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Keywords:

  • BDNF;
  • behaviour;
  • gene–environment interactions;
  • MeCP2;
  • Rett syndrome

Abstract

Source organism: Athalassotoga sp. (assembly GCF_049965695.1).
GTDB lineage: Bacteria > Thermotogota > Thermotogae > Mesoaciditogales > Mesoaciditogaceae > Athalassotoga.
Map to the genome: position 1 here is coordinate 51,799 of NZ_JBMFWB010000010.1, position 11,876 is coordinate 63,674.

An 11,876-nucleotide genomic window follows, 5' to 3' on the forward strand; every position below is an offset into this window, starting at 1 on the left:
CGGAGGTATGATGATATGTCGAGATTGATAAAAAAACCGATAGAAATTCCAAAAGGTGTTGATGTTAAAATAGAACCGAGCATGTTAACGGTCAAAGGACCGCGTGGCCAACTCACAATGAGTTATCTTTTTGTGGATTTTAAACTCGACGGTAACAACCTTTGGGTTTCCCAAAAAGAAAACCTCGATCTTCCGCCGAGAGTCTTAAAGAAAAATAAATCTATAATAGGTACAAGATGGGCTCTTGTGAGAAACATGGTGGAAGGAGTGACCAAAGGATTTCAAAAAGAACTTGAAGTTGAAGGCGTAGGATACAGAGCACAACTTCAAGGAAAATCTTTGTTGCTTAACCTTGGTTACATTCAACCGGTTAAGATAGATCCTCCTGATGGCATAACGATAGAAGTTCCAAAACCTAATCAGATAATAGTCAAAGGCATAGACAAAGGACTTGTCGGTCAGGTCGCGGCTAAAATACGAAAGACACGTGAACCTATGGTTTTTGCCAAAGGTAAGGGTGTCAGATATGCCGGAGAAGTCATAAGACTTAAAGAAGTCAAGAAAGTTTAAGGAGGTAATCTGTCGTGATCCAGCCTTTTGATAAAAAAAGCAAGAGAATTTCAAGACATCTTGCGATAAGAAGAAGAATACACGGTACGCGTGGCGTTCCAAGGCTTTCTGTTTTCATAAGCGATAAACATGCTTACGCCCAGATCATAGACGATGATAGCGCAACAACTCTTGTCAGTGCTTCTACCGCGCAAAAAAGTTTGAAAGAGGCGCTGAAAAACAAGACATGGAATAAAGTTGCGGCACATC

Rett syndrome, commonly associated with mutations of the methyl CpG-binding protein 2 (MECP2) gene, is characterised by an apparently normal early postnatal development followed by deterioration of acquired cognitive and motor coordination skills in early childhood. To evaluate whether environmental factors may influence the disease outcome of Rett syndrome, we tested the effect of environmental enrichment from 4 weeks of age on the behavioural competence of mutant mice harboring a Mecp2tm1Tam-null allele. Our findings show that enrichment improves motor coordination in heterozygous Mecp2+/− females but not Mecp2−/y males. Standard-housed Mecp2+/− mice had an initial motor coordination deficit on the accelerating rotarod, which improved with training then deteriorated in subsequent weeks. Enrichment resulted in a significant reduction in this coordination deficit in Mecp2+/− mice, returning the performance to wild-type levels. Brain-derived neurotrophic factor (BDNF) protein levels were 75 and 85% of wild-type controls in standard-housed and environmentally enriched Mecp2+/− cerebellum, respectively. Mecp2−/y mice showed identical deficits of cerebellar BDNF (67% of wild-type controls) irrespective of their housing environment. Our findings demonstrate a positive impact of environmental enrichment in a Rett syndrome model; this impact may be dependent on the existence of one functional copy of Mecp2.